and the telephone I use at home is this charming replica of a candlestick phone from the 1920s:

When are old fashioned things charming, and when are they just old? People tend to like my candlestick phone, presumably because it evokes a lost world of long ago. Yet my Samsung flip-phone seems to inspire something closer to bemusement.

In our modern cyber world, so relentlessly focused on the latest and greatest, is it valid to employ a retro web page design?

Or is it, in the immortal words of Seth MacFarlane, “still too soon”?

Easter eggs

Sunday, April 7th, 2013

Computer games have a concept of “easter eggs”. These are hidden puzzles that are not officially part of the game. If you make a move in a certain way, or open a cabinet at just the right moment, something surprising might happen — a hidden message perhaps, or a spectral visitation from the game’s creator.

There is an entire sociology around easter eggs. Fans share them with each other, webpages are devoted to their secrets and mysteries, and occasionally a highly inappropriate easter egg pops up that was never intended for the release version of the game (much to the embarrassment of the game’s publisher).

I wonder whether it would be possible to design a computer game solely around easter eggs. Could one build a game for which the entire reward structure consists of finding arcane hidden messages and surprises?

If such a thing already exists, I suspect somebody reading this will helpfully point it out.

Augmented reality and economics

Saturday, April 6th, 2013

Yesterday I wrote, somewhat tongue in cheek, about how easy it would be for future wearable augmented reality technology to maintain the gulf between the “haves” and “have nots” of this world. In my dystopian scenario, high-tech wearables would augment the reality of economic inequality.

But suppose we could rethink the premise of augmented reality, from the ground up. Is there a way we could set it in a direction that would actually promote greater economic equality?

The largest potential power-up I can think of is in education. Perhaps inexpensive wearable devices could make it easier for high quality education to reach a greater portion of the world’s population. After all, wearable augmented reality has the potential to put teachers and students together, face-to-face, across large distances, or to simulate playful environments for learning and exploration that might be cost-prohibitive to build with laboratories of bricks and mortar.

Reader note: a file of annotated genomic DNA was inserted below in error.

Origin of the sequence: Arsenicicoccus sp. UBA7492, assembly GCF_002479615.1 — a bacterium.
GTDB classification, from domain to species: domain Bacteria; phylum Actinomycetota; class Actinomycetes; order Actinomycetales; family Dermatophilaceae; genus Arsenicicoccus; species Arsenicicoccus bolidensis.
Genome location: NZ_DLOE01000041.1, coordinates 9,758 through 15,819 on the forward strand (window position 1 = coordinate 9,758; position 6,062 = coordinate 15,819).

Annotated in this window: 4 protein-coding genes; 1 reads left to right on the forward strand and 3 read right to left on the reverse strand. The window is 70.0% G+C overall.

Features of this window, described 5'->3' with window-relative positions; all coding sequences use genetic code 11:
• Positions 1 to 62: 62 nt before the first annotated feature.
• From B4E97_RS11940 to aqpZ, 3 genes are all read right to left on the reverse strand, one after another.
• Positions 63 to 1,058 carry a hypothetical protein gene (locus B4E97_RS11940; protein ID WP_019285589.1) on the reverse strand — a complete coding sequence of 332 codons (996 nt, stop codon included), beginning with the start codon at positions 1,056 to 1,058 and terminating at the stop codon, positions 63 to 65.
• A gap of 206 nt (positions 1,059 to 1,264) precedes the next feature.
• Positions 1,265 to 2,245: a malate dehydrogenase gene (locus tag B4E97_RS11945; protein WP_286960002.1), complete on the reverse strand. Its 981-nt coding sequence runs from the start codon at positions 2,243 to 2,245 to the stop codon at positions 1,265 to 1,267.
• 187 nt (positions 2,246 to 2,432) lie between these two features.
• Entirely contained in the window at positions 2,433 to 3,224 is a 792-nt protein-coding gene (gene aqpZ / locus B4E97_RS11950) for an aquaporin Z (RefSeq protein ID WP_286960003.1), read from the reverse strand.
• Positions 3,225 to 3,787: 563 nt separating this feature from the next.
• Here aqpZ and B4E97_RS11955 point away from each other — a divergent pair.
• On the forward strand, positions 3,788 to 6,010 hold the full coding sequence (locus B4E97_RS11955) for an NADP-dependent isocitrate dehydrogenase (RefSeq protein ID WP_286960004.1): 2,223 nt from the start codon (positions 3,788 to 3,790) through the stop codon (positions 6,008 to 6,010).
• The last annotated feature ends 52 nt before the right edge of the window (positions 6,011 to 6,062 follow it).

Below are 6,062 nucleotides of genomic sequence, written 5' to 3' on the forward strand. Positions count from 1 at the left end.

Doesn’t the true potential of a child reside in what his or her mind can learn to do? Just as the increasing fluidity of information has helped to bring down dictatorships and repressive regimes, perhaps another leap in technology will make it possible to bring down the scourge of inadequate education.

What could possibly be more important to the world’s economy?

The magic of technology

Friday, April 5th, 2013

Let us fast forward a bit to a time when those of us in the developed world are wearing our forthcoming variants of Google Glass. Bear with me here.

Rather than staring down at iPhones as we walk blithely into oncoming traffic, we will be looking forward, heads held high, while augmented reality displays give us power-up knowledge of the world around us, and unobtrusive bone-conductance microphones whisper messages that only we can hear.

In this brave new world, our personal video cameras will be recording every passing moment — buildings, stores, cars, passers-by — and helping us to interpret the many things that pass into our field of view.

Yet we will not be alone. For our fashionable head-mounted device will be connect to the internet, and the internet is connect to the world.